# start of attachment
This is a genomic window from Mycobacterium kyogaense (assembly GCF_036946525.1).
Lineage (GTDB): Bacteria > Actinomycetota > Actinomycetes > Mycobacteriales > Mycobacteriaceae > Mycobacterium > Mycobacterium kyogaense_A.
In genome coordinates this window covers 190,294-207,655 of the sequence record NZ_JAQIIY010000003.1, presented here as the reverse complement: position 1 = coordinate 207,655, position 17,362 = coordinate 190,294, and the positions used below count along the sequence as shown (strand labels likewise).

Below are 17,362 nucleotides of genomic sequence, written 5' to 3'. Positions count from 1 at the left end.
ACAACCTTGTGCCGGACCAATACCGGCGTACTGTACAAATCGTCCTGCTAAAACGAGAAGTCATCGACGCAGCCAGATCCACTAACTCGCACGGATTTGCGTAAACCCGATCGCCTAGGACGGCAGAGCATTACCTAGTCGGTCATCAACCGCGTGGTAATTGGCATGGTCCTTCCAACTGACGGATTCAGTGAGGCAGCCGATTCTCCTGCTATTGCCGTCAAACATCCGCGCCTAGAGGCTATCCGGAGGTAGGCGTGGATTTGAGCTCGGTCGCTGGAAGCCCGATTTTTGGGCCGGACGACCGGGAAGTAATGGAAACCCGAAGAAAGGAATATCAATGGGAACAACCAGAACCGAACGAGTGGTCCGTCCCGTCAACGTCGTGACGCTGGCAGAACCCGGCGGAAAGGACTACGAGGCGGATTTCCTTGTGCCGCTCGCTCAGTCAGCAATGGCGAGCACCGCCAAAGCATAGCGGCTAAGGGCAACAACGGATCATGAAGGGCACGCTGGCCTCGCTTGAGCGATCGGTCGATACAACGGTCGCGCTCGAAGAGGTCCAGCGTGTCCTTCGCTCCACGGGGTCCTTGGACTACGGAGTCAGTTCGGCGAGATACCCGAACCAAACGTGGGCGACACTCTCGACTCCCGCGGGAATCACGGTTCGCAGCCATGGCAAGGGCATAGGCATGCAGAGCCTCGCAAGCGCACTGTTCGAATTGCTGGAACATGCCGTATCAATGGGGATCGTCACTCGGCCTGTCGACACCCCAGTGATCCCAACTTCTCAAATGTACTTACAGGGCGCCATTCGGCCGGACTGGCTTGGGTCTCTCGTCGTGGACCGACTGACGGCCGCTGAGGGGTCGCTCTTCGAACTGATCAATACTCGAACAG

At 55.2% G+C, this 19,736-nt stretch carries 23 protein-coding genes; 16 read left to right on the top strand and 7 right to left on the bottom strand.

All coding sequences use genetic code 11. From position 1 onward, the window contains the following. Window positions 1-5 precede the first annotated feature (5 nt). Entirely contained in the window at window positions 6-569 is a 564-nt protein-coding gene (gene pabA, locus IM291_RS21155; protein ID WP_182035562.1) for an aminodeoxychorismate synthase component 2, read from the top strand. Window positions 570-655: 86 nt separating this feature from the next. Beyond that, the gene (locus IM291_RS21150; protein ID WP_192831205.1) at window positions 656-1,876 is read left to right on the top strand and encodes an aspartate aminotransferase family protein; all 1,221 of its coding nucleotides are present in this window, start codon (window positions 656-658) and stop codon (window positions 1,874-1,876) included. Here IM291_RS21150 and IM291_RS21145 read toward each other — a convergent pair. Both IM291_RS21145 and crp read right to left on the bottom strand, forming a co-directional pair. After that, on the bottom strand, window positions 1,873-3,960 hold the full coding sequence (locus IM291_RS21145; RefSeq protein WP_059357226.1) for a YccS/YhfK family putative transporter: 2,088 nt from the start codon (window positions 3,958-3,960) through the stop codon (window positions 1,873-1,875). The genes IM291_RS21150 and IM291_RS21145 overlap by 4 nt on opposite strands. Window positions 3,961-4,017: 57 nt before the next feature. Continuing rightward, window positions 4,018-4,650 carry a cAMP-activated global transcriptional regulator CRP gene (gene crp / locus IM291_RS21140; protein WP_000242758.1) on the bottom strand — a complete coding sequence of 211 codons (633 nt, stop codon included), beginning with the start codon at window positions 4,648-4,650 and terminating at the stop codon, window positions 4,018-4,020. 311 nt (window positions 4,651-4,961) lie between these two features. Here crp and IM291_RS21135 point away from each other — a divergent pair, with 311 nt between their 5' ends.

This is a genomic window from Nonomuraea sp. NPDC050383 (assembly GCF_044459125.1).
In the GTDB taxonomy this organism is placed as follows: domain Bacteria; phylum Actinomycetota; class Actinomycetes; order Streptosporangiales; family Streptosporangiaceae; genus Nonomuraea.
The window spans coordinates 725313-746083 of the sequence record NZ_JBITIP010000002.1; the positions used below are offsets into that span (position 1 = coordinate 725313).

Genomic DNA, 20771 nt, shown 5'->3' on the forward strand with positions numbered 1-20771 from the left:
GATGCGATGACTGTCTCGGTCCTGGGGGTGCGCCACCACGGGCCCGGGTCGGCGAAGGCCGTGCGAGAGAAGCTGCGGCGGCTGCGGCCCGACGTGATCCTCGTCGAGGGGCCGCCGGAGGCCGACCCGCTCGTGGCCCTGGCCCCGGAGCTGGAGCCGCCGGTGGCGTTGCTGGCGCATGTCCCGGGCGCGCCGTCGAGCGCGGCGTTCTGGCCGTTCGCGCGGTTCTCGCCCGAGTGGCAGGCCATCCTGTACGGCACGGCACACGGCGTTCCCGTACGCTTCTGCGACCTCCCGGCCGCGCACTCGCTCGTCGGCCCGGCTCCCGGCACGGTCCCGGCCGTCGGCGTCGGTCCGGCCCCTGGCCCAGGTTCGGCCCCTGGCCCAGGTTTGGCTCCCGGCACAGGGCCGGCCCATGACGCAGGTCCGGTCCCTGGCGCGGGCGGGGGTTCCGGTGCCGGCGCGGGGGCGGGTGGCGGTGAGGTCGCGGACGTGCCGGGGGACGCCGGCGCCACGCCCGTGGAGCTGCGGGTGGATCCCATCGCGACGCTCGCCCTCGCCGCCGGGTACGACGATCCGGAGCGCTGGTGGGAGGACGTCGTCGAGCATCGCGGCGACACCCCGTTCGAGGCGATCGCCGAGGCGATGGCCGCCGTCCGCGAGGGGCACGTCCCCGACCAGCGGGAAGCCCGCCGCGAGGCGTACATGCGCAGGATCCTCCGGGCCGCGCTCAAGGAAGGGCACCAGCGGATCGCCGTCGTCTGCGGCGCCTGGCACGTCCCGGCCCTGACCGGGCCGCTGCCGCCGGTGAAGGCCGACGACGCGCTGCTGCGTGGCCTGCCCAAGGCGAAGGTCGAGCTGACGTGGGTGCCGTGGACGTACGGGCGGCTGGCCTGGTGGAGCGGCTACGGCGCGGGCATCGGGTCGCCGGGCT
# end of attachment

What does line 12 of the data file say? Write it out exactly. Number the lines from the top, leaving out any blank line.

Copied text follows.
GATGCGATGACTGTCTCGGTCCTGGGGGTGCGCCACCACGGGCCCGGGTCGGCGAAGGCCGTGCGAGAGAAGCTGCGGCGGCTGCGGCCCGACGTGATCCTCGTCGAGGGGCCGCCGGAGGCCGACCCGCTCGTGGCCCTGGCCCCGGAGCTGGAGCCGCCGGTGGCGTTGCTGGCGCATGTCCCGGGCGCGCCGTCGAGCGCGGCGTTCTGGCCGTTCGCGCGGTTCTCGCCCGAGTGGCAGGCCATCCTGTACGGCACGGCACACGGCGTTCCCGTACGCTTCTGCGACCTCCCGGCCGCGCACTCGCTCGTCGGCCCGGCTCCCGGCACGGTCCCGGCCGTCGGCGTCGGTCCGGCCCCTGGCCCAGGTTCGGCCCCTGGCCCAGGTTTGGCTCCCGGCACAGGGCCGGCCCATGACGCAGGTCCGGTCCCTGGCGCGGGCGGGGGTTCCGGTGCCGGCGCGGGGGCGGGTGGCGGTGAGGTCGCGGACGTGCCGGGGGACGCCGGCGCCACGCCCGTGGAGCTGCGGGTGGATCCCATCGCGACGCTCGCCCTCGCCGCCGGGTACGACGATCCGGAGCGCTGGTGGGAGGACGTCGTCGAGCATCGCGGCGACACCCCGTTCGAGGCGATCGCCGAGGCGATGGCCGCCGTCCGCGAGGGGCACGTCCCCGACCAGCGGGAAGCCCGCCGCGAGGCGTACATGCGCAGGATCCTCCGGGCCGCGCTCAAGGAAGGGCACCAGCGGATCGCCGTCGTCTGCGGCGCCTGGCACGTCCCGGCCCTGACCGGGCCGCTGCCGCCGGTGAAGGCCGACGACGCGCTGCTGCGTGGCCTGCCCAAGGCGAAGGTCGAGCTGACGTGGGTGCCGTGGACGTACGGGCGGCTGGCCTGGTGGAGCGGCTACGGCGCGGGCATCGGGTCGCCGGGCT